South Africa

GROUNDUP

Ekurhuleni family demands independent probe after baby exposed to police teargas

Ekurhuleni family demands independent probe after baby exposed to police teargas
The Rogers family show rubber bullets and a container they say police shot into their home during a protest in Geluksdal, while 11-month-old Zachary Rogers was inside. (Photo: Kimberly Mutandiro)

They claim police threw the container into the property while chasing protesters.

The family of 11-month-old Zachary Rogers, who was exposed to teargas in his home during a protest in Geluksdal, Brakpan in Gauteng on Monday, are demanding that the conduct of police be investigated.

Protesters had blocked the main road near the Rogers family home. Some ran into the house when police fired rubber bullets and the family say police then threw teargas into the house. At the centre of the protest is the community’s demand for free basic electricity, among other things.

Zachary’s mother Gabriella Rogers told GroundUp that her son was gasping for air and was red in the face after the teargas canister was thrown into the house. She says they rushed him to hospital where he was treated for respiratory problems and discharged the same day. The family intends to report the matter to the Independent Police Investigative Directorate (Ipid).

Police did not confirm that teargas had been used. SAPS Station Commander Goodall Khumbulani Mbatha in a statement following the protest said, “The community barricaded the roads around Geluksdal including the main road with burning tyres and big stones.” Three people had been arrested.

“We will be opening a case because my grandchild was in the house. How can police throw teargas inside a house?” said grandfather Shane Rogers. On Wednesday, the family said they were waiting for Zachary’s formal medical report to file the complaint against SAPS.


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In August, Ekurhuleni was rocked by riots over electricity in Tembisa and Geluksdal in which four people died. Until May this year, all residents in Ekurhuleni used to get the first 100 kilowatt-hours (kWh) of electricity free. The municipality said that this was adjusted when it implemented a National Treasury directive for which only indigent households with an income of less than R3,500 per month can qualify.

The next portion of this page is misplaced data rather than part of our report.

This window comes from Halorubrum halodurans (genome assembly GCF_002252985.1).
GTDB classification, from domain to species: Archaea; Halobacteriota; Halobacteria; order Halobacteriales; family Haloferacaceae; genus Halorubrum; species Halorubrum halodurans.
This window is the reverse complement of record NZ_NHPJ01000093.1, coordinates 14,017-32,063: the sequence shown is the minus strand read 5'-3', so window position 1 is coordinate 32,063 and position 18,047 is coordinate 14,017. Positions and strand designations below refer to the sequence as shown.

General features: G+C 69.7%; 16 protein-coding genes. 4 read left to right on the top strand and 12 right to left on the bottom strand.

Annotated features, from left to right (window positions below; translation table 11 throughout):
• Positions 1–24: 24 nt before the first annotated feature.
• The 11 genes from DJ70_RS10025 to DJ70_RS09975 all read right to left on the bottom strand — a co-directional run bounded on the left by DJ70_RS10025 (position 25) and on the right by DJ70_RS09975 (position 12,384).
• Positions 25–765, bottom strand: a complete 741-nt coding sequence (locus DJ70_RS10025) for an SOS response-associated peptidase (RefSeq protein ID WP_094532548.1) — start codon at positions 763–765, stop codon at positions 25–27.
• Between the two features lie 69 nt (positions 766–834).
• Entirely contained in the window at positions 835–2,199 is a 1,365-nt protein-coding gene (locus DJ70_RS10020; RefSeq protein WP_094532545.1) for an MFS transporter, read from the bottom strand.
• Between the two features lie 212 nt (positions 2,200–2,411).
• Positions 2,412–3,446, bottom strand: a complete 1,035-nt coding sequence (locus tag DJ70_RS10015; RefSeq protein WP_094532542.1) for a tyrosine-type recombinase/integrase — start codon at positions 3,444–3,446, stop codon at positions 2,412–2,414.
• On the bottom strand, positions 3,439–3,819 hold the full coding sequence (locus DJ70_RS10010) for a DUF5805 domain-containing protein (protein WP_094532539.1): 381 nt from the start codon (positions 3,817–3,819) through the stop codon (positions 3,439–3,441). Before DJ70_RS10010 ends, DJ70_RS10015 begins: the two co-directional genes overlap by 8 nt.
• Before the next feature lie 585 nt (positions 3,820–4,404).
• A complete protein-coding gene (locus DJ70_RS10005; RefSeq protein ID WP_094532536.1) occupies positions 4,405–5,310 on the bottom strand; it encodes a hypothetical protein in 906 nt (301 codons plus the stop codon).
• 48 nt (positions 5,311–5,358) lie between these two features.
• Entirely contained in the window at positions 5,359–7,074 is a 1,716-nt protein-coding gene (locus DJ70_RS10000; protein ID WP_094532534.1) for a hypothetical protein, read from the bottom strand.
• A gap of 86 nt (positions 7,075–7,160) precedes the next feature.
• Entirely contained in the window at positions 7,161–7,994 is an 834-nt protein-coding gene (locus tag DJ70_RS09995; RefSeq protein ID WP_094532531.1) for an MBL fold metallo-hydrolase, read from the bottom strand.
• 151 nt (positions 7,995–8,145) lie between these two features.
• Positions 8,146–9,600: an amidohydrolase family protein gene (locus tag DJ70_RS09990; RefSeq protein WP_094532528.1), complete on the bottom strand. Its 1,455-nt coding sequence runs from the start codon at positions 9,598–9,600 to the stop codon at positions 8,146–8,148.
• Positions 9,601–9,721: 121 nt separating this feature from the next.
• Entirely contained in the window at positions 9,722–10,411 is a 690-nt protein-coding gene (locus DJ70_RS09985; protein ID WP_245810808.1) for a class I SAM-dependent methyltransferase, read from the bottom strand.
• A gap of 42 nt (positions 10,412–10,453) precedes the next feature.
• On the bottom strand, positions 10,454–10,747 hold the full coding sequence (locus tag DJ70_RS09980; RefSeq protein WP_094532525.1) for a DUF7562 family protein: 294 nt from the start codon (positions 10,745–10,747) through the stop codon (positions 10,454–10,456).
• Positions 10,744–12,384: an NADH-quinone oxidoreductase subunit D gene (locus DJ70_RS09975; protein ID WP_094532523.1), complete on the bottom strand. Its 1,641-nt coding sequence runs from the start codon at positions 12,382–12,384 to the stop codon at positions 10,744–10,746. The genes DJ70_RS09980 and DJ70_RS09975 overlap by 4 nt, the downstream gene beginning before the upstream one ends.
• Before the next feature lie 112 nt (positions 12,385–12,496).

Portia Brink, a community representative, said many households were struggling to pay debts and blocked from buying electricity. Others had had their water cut.

Last week the City said some households had tampered with electricity meters and this had resulted in arrears and penalties.

Protester Ferina Ali

Protester Ferina Ali says she has to pay a reconnection fee of R13,000. (Photo: Kimberly Mutandiro)

But resident Ferina Ali said someone else had tampered with her electricity box. Now, she said, she had been blocked from buying more units until they pay a reconnection fee of R13,000 owed to the municipality.

She said her father relies on electronic breathing aids so their household electricity bill is close to R6,000. “I have gone from pillar to post to try and get the municipality to help but nothing has materialised,” Ali said. She also claimed that their water bill currently totalled R4,000. “This is why we are protesting, because the municipality is not helping us.”

The City of Ekurhuleni has not yet responded to our questions sent on Monday. DM

Protesters blocked the main road and other access roads in Geluksdal, Brakpan, in Gauteng on Monday during a service delivery protest. (Photo: Kimberly Mutandiro)

First published by GroundUp.

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Comments - Please in order to comment.

  • Malcolm McManus says:

    Don’t pay. Don’t get electricity. Riot and break the infrastructure, then the municipality mustn’t fix it. Leave them in the dark. Back to coal stoves. The law abiding citizens who do pay, mustn’t have to suffer 32% increases to cover for those that don’t pay and who destroy their own infrastructure.

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